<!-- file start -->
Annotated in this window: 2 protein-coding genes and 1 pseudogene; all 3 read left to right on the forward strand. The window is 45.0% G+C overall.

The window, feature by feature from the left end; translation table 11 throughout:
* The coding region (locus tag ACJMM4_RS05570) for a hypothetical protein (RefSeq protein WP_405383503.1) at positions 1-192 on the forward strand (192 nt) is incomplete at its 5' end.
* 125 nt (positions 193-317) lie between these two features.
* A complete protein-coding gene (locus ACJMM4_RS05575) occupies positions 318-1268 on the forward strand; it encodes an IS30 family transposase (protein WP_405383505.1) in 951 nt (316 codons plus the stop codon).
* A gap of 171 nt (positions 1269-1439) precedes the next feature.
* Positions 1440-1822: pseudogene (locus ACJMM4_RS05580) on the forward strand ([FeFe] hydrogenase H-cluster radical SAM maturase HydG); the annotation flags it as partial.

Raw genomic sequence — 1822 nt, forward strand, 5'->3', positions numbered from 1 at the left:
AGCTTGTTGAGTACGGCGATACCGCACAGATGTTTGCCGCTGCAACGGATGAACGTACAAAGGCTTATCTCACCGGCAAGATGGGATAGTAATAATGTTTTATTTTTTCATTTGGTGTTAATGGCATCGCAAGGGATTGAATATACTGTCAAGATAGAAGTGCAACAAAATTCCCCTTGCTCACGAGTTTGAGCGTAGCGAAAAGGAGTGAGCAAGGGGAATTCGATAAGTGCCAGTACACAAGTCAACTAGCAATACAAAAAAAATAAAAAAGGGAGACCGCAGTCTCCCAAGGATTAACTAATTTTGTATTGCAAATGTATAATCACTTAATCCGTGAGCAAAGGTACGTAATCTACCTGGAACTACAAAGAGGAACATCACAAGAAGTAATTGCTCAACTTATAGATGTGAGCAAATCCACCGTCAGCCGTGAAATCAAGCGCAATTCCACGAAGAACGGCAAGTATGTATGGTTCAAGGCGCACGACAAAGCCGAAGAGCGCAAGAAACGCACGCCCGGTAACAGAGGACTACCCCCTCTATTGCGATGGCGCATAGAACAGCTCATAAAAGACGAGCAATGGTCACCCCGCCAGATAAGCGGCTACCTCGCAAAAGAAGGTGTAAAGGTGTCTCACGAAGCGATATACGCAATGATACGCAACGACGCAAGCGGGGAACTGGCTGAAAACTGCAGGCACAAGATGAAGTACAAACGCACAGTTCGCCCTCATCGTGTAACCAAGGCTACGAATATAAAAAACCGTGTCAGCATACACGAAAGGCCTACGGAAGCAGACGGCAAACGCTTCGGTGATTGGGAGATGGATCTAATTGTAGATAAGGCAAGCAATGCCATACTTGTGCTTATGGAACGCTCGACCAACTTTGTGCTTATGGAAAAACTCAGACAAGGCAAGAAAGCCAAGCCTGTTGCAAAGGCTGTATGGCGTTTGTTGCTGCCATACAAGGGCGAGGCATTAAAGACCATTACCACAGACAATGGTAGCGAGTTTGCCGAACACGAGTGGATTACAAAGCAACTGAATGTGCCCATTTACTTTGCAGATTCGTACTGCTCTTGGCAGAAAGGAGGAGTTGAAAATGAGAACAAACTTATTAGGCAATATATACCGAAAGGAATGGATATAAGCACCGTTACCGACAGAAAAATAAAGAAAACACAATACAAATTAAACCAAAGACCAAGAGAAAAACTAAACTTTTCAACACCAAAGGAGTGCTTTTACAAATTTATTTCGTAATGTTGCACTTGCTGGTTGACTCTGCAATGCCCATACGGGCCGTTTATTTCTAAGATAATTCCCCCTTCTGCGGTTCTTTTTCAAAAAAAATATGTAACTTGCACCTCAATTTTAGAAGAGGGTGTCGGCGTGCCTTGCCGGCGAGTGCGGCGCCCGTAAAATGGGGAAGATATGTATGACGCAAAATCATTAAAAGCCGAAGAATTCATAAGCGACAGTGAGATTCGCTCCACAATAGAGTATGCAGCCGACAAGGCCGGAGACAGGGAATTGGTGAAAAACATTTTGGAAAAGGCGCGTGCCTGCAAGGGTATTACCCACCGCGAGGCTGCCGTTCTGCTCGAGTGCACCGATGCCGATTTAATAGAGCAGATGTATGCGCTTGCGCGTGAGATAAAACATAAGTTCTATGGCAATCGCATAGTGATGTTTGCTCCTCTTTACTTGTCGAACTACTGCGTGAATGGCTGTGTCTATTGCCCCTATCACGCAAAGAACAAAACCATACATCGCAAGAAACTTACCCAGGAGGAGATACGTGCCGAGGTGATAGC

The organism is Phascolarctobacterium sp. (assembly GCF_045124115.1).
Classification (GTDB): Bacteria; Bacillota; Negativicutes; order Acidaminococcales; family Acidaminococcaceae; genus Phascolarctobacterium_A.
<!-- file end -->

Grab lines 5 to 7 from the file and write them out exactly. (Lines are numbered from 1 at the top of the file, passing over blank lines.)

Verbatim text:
* A complete protein-coding gene (locus ACJMM4_RS05575) occupies positions 318-1268 on the forward strand; it encodes an IS30 family transposase (protein WP_405383505.1) in 951 nt (316 codons plus the stop codon).
* A gap of 171 nt (positions 1269-1439) precedes the next feature.
* Positions 1440-1822: pseudogene (locus ACJMM4_RS05580) on the forward strand ([FeFe] hydrogenase H-cluster radical SAM maturase HydG); the annotation flags it as partial.